The finance ministry’s bid to boost consumption with a 4 percentage po-ints cut in excise duty on cars isn’t stoking demand as expected because buyers are staying away as lending rates are still prohibitive, said a top executive of Maruti Suzuki India Ltd, which makes more than half the cars sold in the country.

Finance minister P. Chidambaram had cut excise duty on a variety of vehicles, including small cars, to boost demand, apart from lowering income tax rates; auto makers had followed it up with price cuts

“Finance is a big driver," said Mayank Pareek, executive officer of marketing and sales in Maruti. “It’s usually (marketing) schemes that create urgency in the mind of the buyer. Also, the excise cut is less this time." In 2006, the excise had been cut 8 percentage points.

Pareek refused to give out actual numbers for March sales so far, adding that the duty cut benefits may take up to five months to kick in.

Sales of vehicles typically spike in March as companies can claim depreciation for an entire six months (October-March), and the benefit—in the form of lower tax—is the highest when cars are bought on 31 March. Interest rates have, however, hovered around five-year highs and lenders have avoided borrowers at the lower end of the pyramid amid concerns they will have trouble repaying loans as the cost of living rises and eats into disposable incomes.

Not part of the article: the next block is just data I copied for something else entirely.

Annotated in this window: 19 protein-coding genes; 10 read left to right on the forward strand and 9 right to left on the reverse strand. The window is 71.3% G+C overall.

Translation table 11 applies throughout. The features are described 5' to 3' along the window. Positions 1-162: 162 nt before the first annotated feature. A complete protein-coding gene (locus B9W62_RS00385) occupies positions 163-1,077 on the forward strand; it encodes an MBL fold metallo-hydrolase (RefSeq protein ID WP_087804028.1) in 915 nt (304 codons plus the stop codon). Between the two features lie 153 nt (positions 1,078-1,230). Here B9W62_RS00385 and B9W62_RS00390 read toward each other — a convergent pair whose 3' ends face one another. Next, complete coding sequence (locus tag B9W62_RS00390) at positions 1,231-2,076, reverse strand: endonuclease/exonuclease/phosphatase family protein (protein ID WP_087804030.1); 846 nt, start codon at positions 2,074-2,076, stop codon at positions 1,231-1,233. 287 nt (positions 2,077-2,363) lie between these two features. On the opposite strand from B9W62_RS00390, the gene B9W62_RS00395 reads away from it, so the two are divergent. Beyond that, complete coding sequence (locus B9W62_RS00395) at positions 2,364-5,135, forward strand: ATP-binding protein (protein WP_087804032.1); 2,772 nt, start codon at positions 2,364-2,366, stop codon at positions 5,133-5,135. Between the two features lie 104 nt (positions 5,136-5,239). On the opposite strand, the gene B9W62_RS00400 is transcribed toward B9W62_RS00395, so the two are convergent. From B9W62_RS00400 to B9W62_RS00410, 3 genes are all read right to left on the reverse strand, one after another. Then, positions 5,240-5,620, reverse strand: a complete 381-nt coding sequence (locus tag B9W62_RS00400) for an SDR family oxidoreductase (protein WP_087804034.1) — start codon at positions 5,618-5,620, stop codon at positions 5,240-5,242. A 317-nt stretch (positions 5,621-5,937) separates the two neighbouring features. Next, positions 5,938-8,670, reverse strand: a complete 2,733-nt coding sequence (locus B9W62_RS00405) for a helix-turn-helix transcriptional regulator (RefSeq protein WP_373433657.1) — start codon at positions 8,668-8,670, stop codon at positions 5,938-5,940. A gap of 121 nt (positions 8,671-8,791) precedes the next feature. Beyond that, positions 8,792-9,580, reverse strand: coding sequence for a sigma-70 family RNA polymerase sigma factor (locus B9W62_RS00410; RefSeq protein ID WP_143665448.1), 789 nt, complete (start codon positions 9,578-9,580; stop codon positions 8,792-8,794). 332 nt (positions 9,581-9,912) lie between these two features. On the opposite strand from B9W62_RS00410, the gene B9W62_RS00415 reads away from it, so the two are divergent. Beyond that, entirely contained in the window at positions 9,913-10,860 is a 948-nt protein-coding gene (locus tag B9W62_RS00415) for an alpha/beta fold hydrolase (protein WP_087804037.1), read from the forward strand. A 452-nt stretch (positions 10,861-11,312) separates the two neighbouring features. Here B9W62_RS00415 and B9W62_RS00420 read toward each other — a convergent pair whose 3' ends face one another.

Rival Hyundai Motor India Ltd, which sells about one in seven vehicles sold in India, too, said there was no impact of the duty cut so far on sales.

“Sales are looking up compared with February," said a spokesperson for the Korean car maker. “However, there is no definite evidence of the impact of the excise cut." He said it was too premature to disclose actual numbers. Hyundai had reported a 5% fall in February sales and Maruti flat sales. Mint has earlier reported that anecdotal evidence suggested no real pick-up in sales.

After getting its vendors and employees (other than marketing and sales staff) to push sales last year, Maruti is looking at other promotions such as targeting village sarpanches, or headmen, to drive sales this season. It has sold 647,403 cars since this fiscal began, up 13.37%. The overall passenger vehicle industry grew 12.32% in the same period, though automobile sales fell, led by falling two-wheeler sales.

“Sales this (fiscal) year were driven by new model launches," said Pareek.

Maruti Suzuki introduced two new vehicles/variants last year—the SX4 sedan and a diesel engine-powered variant of its Swift hatchback.